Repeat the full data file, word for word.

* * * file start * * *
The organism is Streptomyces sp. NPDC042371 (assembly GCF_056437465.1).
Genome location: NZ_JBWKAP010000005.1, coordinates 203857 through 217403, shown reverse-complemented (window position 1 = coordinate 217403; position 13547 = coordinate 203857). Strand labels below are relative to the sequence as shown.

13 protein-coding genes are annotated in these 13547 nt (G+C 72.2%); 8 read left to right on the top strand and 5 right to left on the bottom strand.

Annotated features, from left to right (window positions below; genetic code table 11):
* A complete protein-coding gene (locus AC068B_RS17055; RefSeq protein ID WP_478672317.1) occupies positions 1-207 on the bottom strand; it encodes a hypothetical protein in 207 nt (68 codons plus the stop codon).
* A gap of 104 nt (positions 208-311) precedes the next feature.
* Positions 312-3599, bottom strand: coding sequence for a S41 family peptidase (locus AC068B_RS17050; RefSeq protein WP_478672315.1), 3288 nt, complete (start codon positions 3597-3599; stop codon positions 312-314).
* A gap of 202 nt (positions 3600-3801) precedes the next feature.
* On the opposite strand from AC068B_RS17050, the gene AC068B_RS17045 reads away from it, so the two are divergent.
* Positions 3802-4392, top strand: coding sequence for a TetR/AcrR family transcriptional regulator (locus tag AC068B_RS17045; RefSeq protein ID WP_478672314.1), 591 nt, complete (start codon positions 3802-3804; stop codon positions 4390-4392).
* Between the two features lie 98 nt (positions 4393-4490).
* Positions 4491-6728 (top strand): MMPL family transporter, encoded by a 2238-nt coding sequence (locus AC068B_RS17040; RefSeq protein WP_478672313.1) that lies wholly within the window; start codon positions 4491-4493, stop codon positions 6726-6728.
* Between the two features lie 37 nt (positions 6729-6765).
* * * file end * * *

The organism is Streptomyces sp. NPDC042371 (assembly GCF_056437465.1).
Genome location: NZ_JBWKAP010000005.1, coordinates 203857 through 217403, shown reverse-complemented (window position 1 = coordinate 217403; position 13547 = coordinate 203857). Strand labels below are relative to the sequence as shown.

13 protein-coding genes are annotated in these 13547 nt (G+C 72.2%); 8 read left to right on the top strand and 5 right to left on the bottom strand.

Annotated features, from left to right (window positions below; genetic code table 11):
* A complete protein-coding gene (locus AC068B_RS17055; RefSeq protein ID WP_478672317.1) occupies positions 1-207 on the bottom strand; it encodes a hypothetical protein in 207 nt (68 codons plus the stop codon).
* A gap of 104 nt (positions 208-311) precedes the next feature.
* Positions 312-3599, bottom strand: coding sequence for a S41 family peptidase (locus AC068B_RS17050; RefSeq protein WP_478672315.1), 3288 nt, complete (start codon positions 3597-3599; stop codon positions 312-314).
* A gap of 202 nt (positions 3600-3801) precedes the next feature.
* On the opposite strand from AC068B_RS17050, the gene AC068B_RS17045 reads away from it, so the two are divergent.
* Positions 3802-4392, top strand: coding sequence for a TetR/AcrR family transcriptional regulator (locus tag AC068B_RS17045; RefSeq protein ID WP_478672314.1), 591 nt, complete (start codon positions 3802-3804; stop codon positions 4390-4392).
* Between the two features lie 98 nt (positions 4393-4490).
* Positions 4491-6728 (top strand): MMPL family transporter, encoded by a 2238-nt coding sequence (locus AC068B_RS17040; RefSeq protein WP_478672313.1) that lies wholly within the window; start codon positions 4491-4493, stop codon positions 6726-6728.
* Between the two features lie 37 nt (positions 6729-6765).